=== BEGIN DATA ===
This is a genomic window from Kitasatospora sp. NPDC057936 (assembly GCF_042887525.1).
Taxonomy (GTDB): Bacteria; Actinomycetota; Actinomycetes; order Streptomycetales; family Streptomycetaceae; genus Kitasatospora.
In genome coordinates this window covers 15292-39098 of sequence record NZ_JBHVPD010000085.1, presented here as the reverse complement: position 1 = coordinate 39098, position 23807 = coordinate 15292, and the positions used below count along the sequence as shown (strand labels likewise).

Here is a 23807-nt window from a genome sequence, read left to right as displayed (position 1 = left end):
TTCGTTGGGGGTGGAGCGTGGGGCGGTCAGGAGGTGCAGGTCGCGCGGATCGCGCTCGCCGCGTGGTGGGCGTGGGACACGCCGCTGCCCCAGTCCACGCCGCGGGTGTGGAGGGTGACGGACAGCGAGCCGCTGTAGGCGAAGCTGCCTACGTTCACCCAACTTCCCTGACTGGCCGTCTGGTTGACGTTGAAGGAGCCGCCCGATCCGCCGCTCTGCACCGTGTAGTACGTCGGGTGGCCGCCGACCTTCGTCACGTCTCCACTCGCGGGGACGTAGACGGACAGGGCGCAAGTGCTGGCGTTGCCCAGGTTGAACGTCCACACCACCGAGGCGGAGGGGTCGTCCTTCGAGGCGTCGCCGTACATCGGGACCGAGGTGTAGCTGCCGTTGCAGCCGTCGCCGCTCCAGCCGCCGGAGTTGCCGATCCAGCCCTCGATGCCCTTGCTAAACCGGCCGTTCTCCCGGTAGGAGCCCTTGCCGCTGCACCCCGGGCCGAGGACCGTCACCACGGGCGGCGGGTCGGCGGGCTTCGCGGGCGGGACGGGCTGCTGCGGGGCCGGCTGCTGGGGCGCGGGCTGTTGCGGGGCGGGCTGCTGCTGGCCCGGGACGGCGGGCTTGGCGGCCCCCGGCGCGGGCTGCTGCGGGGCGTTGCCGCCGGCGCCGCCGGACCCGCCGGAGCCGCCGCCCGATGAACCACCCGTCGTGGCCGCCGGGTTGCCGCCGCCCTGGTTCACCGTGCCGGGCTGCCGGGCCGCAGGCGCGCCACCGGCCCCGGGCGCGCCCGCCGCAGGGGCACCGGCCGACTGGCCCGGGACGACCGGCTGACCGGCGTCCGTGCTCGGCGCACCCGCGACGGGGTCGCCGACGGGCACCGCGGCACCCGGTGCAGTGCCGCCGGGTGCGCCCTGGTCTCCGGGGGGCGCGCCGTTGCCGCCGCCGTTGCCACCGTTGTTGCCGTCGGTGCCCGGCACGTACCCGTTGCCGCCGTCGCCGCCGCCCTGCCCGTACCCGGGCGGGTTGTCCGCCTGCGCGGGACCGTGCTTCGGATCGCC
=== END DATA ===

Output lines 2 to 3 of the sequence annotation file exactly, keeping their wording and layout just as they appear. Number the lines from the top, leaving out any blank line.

Taxonomy (GTDB): Bacteria; Actinomycetota; Actinomycetes; order Streptomycetales; family Streptomycetaceae; genus Kitasatospora.
In genome coordinates this window covers 15292-39098 of sequence record NZ_JBHVPD010000085.1, presented here as the reverse complement: position 1 = coordinate 39098, position 23807 = coordinate 15292, and the positions used below count along the sequence as shown (strand labels likewise).